Several converging lines of inquiry suggest a central role for mitochondria! dysfunction in diseases of aging such as Alzheimer's disease (AD). Dysfunctional mitochondria perturb cellular activities in numerous ways including energy depletion, free radical generation and release of pro-death proteins. Thus, it is not surprising that increased attention has recently turned to the transcriptional mechanisms by which cells compensate for perturbations in mitochondrial functions. Genes involved in this adaptation include those involved in the tricarboxylic acid (TCA) cycle, the respiratory chain (e.g., cytochrome c), and mitochondrial antioxidant capacity (e.g., manganese containing mitochondrial superoxide dismutase (MnSOD). Accordingly our global hypothesis is that AD and HD result, in part, from the failure of compensatory, transcriptional mechanisms involved in adaptation to mitochondrial dysfunction. We believe this failure results from transcriptional dysregulation induced by toxic proteins (i.e., p-amyloid, mutant huntingtin) acting alone or in conjunction with the crosslinking enzyme, transglutaminase (TGase). In preliminary studies, we have shown that pharmacological suppression of TGase augments expression of a nuclear gene for a mitochondrial component, cytochrome c. In three specific aims, we will examine whether TGase can modulate the transcription of cytochrome c and MnSOD in primary cortical neurons and whether the negative modulation of these and other """"""""adaptive"""""""" responses by Tgase contributes to mitochondrial dysfunction observed in in vitro models of AD and HD. Together the studies may provide a unifying model for transcriptional dysregulation and mitochondrial dysfunction in age- associated neurodegeneration.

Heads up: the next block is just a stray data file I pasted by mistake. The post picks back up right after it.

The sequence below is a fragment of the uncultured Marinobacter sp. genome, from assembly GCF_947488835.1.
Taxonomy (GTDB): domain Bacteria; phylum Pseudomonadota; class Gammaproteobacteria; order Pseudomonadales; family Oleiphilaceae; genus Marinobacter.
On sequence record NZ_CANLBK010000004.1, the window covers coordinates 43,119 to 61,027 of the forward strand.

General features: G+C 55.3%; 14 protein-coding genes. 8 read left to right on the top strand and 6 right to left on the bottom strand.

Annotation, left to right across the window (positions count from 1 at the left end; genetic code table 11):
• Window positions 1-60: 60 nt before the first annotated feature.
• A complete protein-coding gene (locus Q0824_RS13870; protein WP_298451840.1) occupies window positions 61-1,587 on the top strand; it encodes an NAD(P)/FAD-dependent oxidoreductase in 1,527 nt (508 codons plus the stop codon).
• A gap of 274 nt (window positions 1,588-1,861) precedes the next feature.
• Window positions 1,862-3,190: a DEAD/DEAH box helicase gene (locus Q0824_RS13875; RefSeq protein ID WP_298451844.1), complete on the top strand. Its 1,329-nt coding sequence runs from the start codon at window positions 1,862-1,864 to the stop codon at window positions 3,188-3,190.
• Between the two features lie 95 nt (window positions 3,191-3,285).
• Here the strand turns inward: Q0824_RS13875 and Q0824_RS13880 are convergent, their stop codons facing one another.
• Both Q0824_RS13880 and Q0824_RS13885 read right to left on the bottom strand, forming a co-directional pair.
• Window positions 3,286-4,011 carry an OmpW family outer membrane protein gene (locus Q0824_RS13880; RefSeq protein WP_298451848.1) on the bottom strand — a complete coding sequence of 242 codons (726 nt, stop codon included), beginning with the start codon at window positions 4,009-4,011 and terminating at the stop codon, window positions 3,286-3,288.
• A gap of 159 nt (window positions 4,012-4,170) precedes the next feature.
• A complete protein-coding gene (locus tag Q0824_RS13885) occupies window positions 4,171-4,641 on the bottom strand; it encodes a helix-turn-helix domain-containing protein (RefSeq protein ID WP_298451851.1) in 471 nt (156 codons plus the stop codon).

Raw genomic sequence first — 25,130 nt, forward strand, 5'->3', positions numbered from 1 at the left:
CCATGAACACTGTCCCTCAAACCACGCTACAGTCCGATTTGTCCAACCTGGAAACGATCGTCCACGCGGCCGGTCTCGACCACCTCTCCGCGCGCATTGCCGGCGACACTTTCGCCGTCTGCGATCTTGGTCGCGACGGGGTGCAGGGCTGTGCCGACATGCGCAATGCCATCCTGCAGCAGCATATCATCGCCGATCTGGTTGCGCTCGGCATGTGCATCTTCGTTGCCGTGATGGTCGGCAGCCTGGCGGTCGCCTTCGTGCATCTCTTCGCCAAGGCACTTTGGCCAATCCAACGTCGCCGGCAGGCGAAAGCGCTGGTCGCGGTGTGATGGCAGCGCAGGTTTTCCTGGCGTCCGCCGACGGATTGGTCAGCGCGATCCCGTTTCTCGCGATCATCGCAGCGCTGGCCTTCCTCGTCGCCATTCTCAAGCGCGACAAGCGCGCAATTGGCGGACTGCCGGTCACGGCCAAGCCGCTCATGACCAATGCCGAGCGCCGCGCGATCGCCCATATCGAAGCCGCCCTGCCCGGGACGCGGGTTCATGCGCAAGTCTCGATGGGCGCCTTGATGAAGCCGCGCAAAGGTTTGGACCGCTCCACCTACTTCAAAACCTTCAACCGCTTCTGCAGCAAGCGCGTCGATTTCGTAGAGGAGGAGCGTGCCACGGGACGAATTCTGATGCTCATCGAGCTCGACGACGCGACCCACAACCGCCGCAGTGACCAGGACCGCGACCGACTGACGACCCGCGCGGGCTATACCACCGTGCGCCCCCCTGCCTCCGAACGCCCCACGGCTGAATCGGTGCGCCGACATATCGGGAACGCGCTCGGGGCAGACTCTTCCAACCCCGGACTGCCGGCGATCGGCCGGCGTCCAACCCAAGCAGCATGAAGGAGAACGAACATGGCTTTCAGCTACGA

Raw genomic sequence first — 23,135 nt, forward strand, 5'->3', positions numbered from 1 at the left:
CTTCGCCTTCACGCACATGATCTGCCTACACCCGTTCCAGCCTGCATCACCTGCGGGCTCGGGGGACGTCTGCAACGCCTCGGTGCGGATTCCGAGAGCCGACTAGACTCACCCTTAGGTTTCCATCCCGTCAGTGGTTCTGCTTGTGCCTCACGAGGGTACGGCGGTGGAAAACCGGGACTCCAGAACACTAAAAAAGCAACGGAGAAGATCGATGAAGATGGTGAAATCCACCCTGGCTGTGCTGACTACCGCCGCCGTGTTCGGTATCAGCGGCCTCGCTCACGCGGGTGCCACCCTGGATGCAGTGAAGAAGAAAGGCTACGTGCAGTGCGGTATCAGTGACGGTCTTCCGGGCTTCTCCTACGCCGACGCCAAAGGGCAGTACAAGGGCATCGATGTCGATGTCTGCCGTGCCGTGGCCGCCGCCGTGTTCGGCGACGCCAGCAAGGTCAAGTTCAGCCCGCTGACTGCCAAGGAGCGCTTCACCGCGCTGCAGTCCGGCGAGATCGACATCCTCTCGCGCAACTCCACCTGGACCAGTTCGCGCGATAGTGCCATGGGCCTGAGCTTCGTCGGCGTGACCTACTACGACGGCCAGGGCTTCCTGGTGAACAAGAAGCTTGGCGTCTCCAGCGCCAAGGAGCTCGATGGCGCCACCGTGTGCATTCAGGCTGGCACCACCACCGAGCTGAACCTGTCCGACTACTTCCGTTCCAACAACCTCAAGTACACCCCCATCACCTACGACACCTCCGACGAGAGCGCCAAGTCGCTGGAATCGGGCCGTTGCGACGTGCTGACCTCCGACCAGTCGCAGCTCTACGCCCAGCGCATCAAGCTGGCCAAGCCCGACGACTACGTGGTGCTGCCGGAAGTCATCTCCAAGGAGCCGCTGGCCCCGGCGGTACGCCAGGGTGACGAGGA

National Institute of Health (NIH)
National Institute on Aging (NIA)
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Winifred Masterson Burke Med Research Institute
White Plains
United States
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